Childhood & Early Life
Vincent Schiavelli was born Vincent Andrew Schiavelli, on November 11, 1948, in New York City, US, to Katherine Coco and John Schiavelli. His was a Sicilian–American family with Italian roots. His grandfather was a cook for an Italian baron before he moved to the US. Vincent’s interest in food journalism was inspired by his grandfather.
He was also interested in acting. He attended the ‘Bishop Loughlin Memorial High School.’ He was active in the school’s drama society and was a popular child in school due to his stage shows. He was also a member of the ‘National Honor Society’ in school. Later, he enrolled into the theater program of ‘New York University’ and participated in many plays in order to hone his skills as an actor.
He had a unique appearance. He had droopy, round eyes and was quite tall. This, somehow, marred his chances of getting lead roles. However, he did not give up. In the late 1960s, he began participating in professional plays. By the 1970s, he had started working in films.
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Vincent made his acting debut in 1971, with a supporting role in the film titled ‘Taking Off.’ The comedy–drama film was a big critical success and was received positively at the 1971 ‘Cannes Film Festival,’ where it won the ‘Grand Prix.’
With a successful debut in Hollywood, Vincent appeared in a slew of supporting roles in films such as ‘The Great Gatsby,’ ‘For Pete’s Sake,’ and ‘The Happy Hooker.’
In 1975, he got a big break when he was cast as one of the inmates in a mental asylum in the film titled ‘One Flew Over a Cuckoo’s Nest.’ The comedy–drama film starred Jack Nicholson in the lead role. Vincent’s portrayal as ‘Bruce Frederickson’ was appreciated. The film became a huge critical and commercial success.
However, his distinct appearance made him suitable to play only a certain kind of roles. Even after delivering a few early successful films, he was signed for uncredited roles in films such as ‘Next Stop, Greenwich Village’ and ‘Another Man, Another Chance.’
In the late 1970s, he appeared in supporting roles in films such as ‘Rescue from Gilligan’s Island,’ ‘The Frisco Kid,’ and ‘Escape.’
In the 1980s, Vincent appeared in small roles in films such as ‘The Gong Show Movie,’ ‘Nightside,’ ‘The Return,’ and ‘Night Shift.’
In 1982, he appeared in the coming-of-age comedy film titled ‘Fast Times at Ridgemont High,’ based on the 1981 book of the same name. The film featured Vincent as a biology teacher named ‘Mr. Vargas.’ The film was a big commercial and critical success, and Vincent reprised his role as the teacher in the 1986 TV adaptation titled ‘Fast Times.’ However, the series was short-lived and was canceled after seven episodes.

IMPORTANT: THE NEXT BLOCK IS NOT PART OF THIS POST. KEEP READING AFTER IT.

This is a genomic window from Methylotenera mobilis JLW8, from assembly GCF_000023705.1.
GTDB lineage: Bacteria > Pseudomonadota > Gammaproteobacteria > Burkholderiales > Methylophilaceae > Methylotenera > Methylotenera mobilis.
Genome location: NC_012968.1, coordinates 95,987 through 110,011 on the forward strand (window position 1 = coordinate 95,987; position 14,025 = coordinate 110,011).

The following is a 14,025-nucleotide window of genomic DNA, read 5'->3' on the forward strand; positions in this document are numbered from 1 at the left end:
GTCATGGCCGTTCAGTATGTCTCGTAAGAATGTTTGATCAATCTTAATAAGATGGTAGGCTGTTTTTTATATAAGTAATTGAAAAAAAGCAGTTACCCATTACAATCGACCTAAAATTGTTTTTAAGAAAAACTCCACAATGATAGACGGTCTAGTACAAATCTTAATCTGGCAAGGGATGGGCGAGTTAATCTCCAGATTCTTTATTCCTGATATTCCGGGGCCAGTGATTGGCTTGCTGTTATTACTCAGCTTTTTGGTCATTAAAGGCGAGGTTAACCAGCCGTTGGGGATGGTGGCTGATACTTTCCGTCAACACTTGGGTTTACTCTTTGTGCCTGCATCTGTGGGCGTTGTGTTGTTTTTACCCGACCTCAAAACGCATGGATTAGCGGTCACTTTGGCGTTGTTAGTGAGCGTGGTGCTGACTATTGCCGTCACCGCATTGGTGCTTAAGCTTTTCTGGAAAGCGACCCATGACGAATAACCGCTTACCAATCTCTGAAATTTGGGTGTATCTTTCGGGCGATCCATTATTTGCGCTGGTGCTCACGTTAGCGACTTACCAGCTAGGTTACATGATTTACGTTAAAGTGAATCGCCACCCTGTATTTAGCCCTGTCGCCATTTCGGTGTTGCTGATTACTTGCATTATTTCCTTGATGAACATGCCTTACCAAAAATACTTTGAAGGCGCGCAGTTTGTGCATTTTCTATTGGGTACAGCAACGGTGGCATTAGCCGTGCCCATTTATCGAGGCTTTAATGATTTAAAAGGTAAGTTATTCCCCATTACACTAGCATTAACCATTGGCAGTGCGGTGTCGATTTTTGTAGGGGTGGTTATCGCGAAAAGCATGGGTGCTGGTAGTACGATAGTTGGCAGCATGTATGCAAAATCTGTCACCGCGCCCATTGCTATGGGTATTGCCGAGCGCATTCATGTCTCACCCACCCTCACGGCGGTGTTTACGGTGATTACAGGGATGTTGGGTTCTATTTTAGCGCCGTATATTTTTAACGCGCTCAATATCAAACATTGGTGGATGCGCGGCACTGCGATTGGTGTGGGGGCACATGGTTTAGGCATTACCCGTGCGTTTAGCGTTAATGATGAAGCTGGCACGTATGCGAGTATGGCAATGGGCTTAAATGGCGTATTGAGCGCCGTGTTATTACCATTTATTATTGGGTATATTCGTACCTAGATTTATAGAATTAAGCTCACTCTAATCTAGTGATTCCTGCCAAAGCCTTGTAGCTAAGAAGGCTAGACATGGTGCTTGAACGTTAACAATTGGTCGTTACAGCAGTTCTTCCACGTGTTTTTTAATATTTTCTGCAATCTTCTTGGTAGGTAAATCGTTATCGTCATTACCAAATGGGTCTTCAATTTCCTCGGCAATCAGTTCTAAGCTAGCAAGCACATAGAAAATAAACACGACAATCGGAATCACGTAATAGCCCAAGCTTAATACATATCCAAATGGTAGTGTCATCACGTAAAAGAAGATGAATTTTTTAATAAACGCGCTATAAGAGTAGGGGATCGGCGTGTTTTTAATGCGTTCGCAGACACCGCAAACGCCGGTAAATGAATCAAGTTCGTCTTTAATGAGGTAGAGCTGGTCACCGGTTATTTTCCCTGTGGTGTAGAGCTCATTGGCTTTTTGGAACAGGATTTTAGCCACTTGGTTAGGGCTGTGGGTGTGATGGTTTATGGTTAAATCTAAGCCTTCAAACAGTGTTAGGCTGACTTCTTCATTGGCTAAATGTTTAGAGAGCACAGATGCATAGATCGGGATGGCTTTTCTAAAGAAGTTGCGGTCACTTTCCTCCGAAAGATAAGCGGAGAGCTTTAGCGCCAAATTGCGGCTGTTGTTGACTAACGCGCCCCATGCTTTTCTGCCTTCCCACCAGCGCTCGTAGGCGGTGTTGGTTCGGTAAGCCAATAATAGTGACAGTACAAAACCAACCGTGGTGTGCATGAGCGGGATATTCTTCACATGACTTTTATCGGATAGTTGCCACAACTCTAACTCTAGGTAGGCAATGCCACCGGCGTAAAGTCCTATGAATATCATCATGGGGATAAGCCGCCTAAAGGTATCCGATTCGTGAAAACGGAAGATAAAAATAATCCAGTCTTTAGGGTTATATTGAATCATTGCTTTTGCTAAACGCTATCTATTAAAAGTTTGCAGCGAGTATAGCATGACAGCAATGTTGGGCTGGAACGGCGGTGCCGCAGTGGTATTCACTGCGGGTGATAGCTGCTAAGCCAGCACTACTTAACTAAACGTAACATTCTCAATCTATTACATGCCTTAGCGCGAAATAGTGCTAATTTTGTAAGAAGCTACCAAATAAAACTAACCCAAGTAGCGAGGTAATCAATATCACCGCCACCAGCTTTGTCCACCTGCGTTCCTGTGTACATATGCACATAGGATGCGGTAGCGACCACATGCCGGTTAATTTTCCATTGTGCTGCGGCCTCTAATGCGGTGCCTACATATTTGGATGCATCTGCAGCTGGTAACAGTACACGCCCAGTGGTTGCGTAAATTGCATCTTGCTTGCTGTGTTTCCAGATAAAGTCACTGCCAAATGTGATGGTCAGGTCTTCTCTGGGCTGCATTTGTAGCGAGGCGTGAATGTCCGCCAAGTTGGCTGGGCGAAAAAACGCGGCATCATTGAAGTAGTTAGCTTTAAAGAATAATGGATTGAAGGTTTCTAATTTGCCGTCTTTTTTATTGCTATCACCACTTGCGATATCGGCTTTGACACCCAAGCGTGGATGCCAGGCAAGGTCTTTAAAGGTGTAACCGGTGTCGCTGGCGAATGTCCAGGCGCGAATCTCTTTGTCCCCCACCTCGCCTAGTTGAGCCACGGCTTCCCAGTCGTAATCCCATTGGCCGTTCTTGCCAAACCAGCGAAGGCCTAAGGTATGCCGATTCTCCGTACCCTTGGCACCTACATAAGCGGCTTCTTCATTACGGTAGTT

In 1987, Vincent earned the first leading role of his career, in the short comedy film titled ‘Dorf on Golf.’ The film featured him as ‘Leonard.’ He then reprised his role in the 30-minute film titled ‘Dorf and the First Games of Mount Olympus.’
In 1990, Vincent appeared as a subway ghost in the fantasy–thriller film titled ‘Ghost.’ The film was a huge commercial success and was praised by critics, too. It provided Vincent added leverage at the box office. As a result, he started getting better roles in bigger productions in the 1990s.
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In 1992, Vincent appeared in the Tim Burton-directed superhero film titled ‘Batman Returns.’ The film featured him as ‘The Organ Grinder,’ one of the main villains and the chief associate of ‘The Penguin.’ The film earned some great reviews and was successful despite being criticized for being “too dark.” it was one of the highest-grossing films that year.
In 1997, he starred as a villain in the ‘James Bond’ film titled ‘Tomorrow Never Dies.’ He played ‘Dr. Kaufman’ in the film. It was a huge critical and commercial success.
In the 2000s, during the last few years of his acting career, Vincent also appeared in a few Italian films, such as ‘Ferrari’ and ‘Oliviero Rising.’
Although Vincent was never listed among the leading men of Hollywood, he was always honored as one of the most well-known American character actors.
He had also authored three books on the art of cooking, namely, ‘Papa Andrea's Sicilian Table: Recipes from a Sicilian Chef as Remembered by His Grandson,’ ‘Bruculinu, America: Remembrances of Sicilian-American Brooklyn, Told in Stories and Recipes,’ and ‘Many Beautiful Things: Stories and Recipes from Polizzi Generosa.’ He was a regular contributor of food articles in magazines and newspapers. In 2001, he received the highly regarded ‘James Beard Foundation Journalism Award.’
Family & Personal Life
Vincent Schiavelli suffered from Marfan syndrome. He had served as the co-chairman of the ‘National Marfan Foundation.’
Vincent met actor Allyce Beasley during the shoot of the series ‘Moonlighting.’ The couple got married in 1985 and stayed together until they got divorced in 1988. Their son, Andrea Joseph Schiavelli, was born in 1987.
In 1992, Vincent married popular American harpist Carol Mukhalian. The couple stayed together until Vincent’s death in 2005.
Vincent died from lung cancer on December 26, 2005. He was 57 at the time of his death.